Many are predicting that the U.S. will enter a recession in the next year. To prepare, we believe the most important thing a business leader can do is study and learn from the past. Here, we take a look at Amazon’s performance during the Great Recession.
How prepared are you for the next recession? Assess your readiness by taking the Revenue Growth Maturity Model Diagnostic. While Level 2 and 3 companies are poised to survive a recession, those at Levels 4 and 5 have the opportunity to thrive.
Amazon’s stock declined just 8% from December 2007 to June 2009, the official period of the Great Recession. It outperformed the market, which dropped 36% in the S&P 500. Amazon also eclipsed the performance of both Google and Microsoft, whose fared even worse than the S&P.
How Did Amazon Remain Largely Unscathed?
It’s no secret that Amazon has a diverse business portfolio. The one-time online bookseller has morphed into a giant that dominates retail, digital media, cloud computing, and, most recently groceries. Those investments become even more meaningful during the downturn.
The most obvious example is Amazon’s Prime subscription business. It launched a few years before the recession, but Prime was likely a major contributor to Amazon’s performance in the retail segment. While many stores struggled through the downturn, Amazon barely flinched. True, it didn’t have the overhead costs most others did, but it also had the benefit of a subscription model. The consistent spending habit it created amongst Prime members (raise your hand if you’re guilty) may have helped ease the blow of the recession.
Another example it the company’s logistics business. At the onset of the Great Depression, Fulfillment by Amazon, was still relatively new. The concept intended to bring more third-party sellers into the fold by streamlining their costs to fulfill sales. The business was still in its infancy, so it is difficult to gauge how much it helped. However, as a new stream of revenue, it must have help Amazon mitigate the impact of the recession.
The company also launched another new, even more significant offering in early 2006. Amazon Web Services (AWS) was announced just one year before the beginning of the Great Recession. The combination of the timing and a new technology might have been a recipe for disaster, but instead, it helped Amazon’s star rise even higher. Revenue growth did slow, but it did grow (29.2% in 2008 and 28.4% in 2009) at a time when most others were losing money.
The diversity of Amazon’s business portfolio helped the company over-achieve during the recession. However, its innovative concepts and willingness to experiment took it over the line and set the pace for today’s success.
Let’s dig a little deeper into one of the most forward-thinking concepts, AWS.
Amazon Web Services Forever Changed the Market
The top 5 cloud infrastructure providers accounted for nearly 80% of the global market in 2018. Amazon owns nearly half the market.
When AWS launched on 2006, it was a risky move beyond the early predictions for a recession. Amazon was taking a gamble on a business in a brand-new industry – both to the company and to the marketplace. Cloud computing and hosting services were relatively new concepts.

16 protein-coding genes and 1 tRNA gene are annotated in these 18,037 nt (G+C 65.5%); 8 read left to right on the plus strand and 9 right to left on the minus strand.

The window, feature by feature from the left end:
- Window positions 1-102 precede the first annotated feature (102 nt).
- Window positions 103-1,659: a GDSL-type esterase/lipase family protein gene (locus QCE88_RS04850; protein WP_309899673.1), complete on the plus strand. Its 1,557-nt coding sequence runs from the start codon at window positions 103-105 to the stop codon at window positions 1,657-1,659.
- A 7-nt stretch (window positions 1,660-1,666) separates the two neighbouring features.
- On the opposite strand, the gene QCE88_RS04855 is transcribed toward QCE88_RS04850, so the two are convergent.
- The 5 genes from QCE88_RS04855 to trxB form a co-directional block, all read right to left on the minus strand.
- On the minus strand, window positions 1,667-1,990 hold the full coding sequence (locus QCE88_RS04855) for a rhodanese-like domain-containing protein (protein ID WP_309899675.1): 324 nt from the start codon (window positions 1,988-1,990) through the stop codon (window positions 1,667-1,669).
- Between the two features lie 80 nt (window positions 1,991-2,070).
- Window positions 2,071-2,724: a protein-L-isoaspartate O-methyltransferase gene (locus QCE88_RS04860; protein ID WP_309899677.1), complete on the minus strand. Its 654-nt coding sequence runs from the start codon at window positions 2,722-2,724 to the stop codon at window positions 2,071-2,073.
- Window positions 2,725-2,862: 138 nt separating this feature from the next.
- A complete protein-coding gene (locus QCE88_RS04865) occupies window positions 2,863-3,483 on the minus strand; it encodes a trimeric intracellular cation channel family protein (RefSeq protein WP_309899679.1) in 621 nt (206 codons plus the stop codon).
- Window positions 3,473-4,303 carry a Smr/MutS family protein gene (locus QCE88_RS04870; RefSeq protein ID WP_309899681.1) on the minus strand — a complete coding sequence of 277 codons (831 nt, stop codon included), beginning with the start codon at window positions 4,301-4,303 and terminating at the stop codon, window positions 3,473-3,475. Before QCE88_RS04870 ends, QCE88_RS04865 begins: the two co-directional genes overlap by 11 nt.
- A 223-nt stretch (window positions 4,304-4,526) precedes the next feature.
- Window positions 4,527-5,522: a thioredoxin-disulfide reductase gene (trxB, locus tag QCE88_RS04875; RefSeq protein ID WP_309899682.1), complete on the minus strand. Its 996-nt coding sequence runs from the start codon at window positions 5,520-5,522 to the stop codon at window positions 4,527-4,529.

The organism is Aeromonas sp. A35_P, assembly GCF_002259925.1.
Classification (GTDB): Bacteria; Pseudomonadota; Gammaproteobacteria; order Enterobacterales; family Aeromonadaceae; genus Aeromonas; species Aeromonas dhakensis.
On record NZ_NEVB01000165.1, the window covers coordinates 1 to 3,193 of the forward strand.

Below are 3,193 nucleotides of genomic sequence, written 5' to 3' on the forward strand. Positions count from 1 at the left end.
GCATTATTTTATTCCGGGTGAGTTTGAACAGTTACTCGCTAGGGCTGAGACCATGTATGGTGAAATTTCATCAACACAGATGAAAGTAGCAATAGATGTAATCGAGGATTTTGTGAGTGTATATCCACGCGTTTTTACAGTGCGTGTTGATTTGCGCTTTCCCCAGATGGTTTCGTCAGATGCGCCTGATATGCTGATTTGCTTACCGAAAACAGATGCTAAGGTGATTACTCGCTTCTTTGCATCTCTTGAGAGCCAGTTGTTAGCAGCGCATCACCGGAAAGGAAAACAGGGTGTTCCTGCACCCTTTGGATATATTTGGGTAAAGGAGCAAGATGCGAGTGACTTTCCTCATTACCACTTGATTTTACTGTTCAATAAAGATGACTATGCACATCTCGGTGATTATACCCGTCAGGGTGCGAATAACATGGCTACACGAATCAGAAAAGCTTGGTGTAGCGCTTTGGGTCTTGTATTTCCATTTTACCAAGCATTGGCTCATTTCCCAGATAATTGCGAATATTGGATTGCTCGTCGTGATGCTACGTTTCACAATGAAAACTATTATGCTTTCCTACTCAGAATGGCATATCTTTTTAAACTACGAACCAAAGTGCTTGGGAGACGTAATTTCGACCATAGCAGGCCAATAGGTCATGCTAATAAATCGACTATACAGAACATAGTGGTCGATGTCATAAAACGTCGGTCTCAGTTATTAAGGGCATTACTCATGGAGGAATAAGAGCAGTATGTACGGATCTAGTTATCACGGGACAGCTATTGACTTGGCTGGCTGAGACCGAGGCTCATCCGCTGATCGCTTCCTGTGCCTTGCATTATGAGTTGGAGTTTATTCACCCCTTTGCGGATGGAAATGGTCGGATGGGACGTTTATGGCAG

It was only seven years earlier that Salesforce began using cloud computing successfully. iCloud didn’t even exist yet. This was a truly revolutionary idea. The launch was a gamble that has paid off in spades.
Admittedly, it’s hard to account for the exact growth trajectory of AWS. Historically, Amazon did not report AWS revenue in public filings. It was accounted for in an “Other” category. However, the growth of the Other category is a good way to rough size AWS revenue. Using that measure, Amazon Web Services grew from generating less than $100 million in revenue in 2006 to $3.1 billion just 7 years later in 2013.
Fast forward to today. The second quarter of 2019, AWS generated cloud computing and hosting revenues of $8.4 billion. It’s growing at over 45% per year.
Moreover, AWS has been able to deliver increasingly more operating income to Amazon. The capital it provides for additional investments positions the company well for upcoming recessions. Amazon is playing the long game really, really well.
In the first quarter of 2019, AWS operating income equated to half of the operating income for the entirety of Amazon.
How Does One Become an Amazon-Like Bull?
In 1994, Amazon launched as an online bookstore. At the start of 2019, it had a market capitalization of $755.7 billion.
Spoiler alert: Amazon’s greatest hit wasn’t an online bookstore. It wasn’t Amazon Prime, Fulfillment, or even Whole Foods. To date, it’s AWS – a B2B cloud service.
In order to survive and thrive in an increasingly volatile market, companies have to continuously evolve. Product strategies and roadmaps must be well thought out, but also have a bold approach. Fight the urge to be overly conservative and instead invest in technology. Historically, downturns actually seem to reward the adoption of new technologies.
With innovation comes new and/or increased revenue streams. One of the most important things Amazon did in the dot-com bust and the Great Recession was to not run out of money. It seems obvious, but skillful financial management is necessary for surviving a downturn. Amazon’s ability to absorb slowing sales thanks to its strategic investments in other segments was paramount to the company’s success.
Start taking a look at your model now. Have you emphasized innovation in your product strategy? Have you invested in technology? Is your business able to be nimble? Neglecting any one of these things may make the next recession more painful. Assess your readiness using our Revenue Growth Maturity Model Diagnostic.